Tipping is important in America because most waiters make less than $3 an hour and rely on tips to pay their rent. However, most other countries actually make restaurants pay their employees.
Tipping is baffling across most of Europe, for instance. That being said, Americans are sometimes too cheap to tip at all--even though we feel an obligation to.
This isn't a knock against one culture or another. But Americans have an unending supply of optimism and a sense that anything is possible. Even more so, they think large change can happen quickly.
Not every culture is like that. Take the French, for example. Maybe it's not fair to describe them as pessimistic, but there is a definite sense of malaise throughout the culture.
This isn't really something anyone can help. As hilarious as other peoples' attempts are to "do an American accent"—America is a huge country with tons of different accents—the timbre of your voice is still a massive giveaway.
And whatever you do--don't try to disguise it with a "local" accent. Unless you're just a linguistic genius, it's going to sound very bad.
Trying Someone Else's Accent
Of course, when you're trying not to sound American, that's when you sound most American. We're notorious for being convinced that we can sound just like the people we're around.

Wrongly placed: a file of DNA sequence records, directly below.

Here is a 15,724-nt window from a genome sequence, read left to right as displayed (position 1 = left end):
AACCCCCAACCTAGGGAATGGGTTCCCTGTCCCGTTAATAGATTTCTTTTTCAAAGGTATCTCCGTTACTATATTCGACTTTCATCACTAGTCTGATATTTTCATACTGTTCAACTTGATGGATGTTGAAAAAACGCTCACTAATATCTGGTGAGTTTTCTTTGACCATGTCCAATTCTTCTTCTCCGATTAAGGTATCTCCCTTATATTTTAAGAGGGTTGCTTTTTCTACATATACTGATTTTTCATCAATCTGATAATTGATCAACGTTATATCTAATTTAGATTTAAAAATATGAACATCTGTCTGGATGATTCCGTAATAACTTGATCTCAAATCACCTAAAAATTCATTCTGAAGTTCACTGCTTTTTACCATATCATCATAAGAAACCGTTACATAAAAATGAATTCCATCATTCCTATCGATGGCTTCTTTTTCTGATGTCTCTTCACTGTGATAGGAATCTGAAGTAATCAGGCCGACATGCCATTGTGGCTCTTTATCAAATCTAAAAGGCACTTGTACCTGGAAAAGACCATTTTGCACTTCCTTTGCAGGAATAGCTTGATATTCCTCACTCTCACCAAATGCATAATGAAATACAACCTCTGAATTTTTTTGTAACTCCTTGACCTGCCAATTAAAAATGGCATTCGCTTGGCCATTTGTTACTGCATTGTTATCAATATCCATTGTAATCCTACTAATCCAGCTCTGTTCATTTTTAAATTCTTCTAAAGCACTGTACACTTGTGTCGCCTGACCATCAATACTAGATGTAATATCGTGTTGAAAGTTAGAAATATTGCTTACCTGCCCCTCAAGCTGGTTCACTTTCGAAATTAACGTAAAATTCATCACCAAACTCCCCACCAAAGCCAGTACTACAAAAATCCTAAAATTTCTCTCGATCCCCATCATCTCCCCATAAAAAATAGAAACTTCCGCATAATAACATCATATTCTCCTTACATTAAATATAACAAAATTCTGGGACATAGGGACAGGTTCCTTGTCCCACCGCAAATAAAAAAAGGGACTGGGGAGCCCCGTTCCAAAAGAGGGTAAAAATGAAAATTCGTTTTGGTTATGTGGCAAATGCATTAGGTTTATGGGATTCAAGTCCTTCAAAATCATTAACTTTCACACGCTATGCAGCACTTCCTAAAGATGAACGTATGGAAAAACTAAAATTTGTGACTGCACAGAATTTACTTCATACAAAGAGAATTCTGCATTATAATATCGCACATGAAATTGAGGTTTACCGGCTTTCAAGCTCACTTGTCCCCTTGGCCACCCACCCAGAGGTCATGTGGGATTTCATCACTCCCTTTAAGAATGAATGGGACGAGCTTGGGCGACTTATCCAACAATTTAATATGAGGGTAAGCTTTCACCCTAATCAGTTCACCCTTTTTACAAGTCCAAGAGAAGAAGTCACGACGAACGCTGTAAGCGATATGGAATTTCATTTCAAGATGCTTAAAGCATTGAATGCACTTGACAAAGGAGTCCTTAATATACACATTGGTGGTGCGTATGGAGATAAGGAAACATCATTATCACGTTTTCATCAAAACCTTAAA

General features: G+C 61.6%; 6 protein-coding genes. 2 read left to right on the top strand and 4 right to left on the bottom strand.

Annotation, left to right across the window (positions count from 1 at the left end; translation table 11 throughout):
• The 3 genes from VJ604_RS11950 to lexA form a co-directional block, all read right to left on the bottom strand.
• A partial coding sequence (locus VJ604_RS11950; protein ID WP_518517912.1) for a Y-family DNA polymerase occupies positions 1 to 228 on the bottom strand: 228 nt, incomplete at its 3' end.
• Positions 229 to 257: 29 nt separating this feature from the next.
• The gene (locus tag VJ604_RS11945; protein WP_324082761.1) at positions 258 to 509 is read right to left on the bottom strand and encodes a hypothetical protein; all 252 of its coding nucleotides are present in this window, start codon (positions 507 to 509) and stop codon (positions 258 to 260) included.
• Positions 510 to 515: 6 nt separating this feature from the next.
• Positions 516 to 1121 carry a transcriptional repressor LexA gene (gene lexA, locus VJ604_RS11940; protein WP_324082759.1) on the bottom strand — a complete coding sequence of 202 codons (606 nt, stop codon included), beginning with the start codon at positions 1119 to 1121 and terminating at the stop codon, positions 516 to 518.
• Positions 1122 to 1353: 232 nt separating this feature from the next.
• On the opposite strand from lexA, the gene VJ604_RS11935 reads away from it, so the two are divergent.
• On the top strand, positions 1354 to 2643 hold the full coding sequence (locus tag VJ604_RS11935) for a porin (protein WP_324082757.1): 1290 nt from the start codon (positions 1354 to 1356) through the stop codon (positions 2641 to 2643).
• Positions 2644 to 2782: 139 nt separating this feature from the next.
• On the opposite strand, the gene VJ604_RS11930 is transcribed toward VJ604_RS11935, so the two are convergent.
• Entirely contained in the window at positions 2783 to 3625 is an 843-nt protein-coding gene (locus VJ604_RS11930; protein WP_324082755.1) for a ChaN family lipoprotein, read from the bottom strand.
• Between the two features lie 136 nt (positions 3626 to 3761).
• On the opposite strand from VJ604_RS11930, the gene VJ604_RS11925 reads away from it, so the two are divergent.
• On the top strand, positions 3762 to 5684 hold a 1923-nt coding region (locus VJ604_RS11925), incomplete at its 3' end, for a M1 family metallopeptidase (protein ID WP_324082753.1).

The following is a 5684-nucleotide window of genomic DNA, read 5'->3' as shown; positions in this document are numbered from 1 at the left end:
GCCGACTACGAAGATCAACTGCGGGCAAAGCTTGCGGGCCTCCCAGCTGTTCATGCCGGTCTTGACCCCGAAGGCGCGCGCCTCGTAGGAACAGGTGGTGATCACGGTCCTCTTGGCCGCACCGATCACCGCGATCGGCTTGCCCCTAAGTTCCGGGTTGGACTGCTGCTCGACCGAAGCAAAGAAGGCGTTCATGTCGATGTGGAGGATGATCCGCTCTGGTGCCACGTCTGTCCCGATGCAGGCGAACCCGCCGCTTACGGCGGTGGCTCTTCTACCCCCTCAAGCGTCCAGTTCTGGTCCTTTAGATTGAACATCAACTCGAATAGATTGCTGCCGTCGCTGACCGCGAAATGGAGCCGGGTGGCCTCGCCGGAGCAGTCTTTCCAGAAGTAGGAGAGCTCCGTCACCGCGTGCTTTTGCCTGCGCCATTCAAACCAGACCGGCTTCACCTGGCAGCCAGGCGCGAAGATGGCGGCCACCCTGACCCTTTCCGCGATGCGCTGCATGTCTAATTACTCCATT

And that's when we break out an Australian accent in London or a Northern accent in Wales. If you try this in the U.K., you should know that being compared to Dick van Dyke is not a compliment in this context.
Not Knowing a Foreign Language
We live in a country where you can drive for over 2,500 miles without leaving the country. You can actually fly in a straight line for 2,802 miles over American soil.
We don't grow up learning languages the way people do when the countries are crammed together like states in New England. We have Texas. There are whole countries smaller than Texas. Quite a few of them, in fact. Is our monolingual tendency healthy or useful? Probably not. But it's understandable, and it's definitely unique to the U.S.
Not Knowing the Customs
It makes sense. We live in a country that takes up an enormous amount of space, and while we do have a lot of differences in accent, food, and culture, we're not used to studying up before we travel. Still, it's a good idea.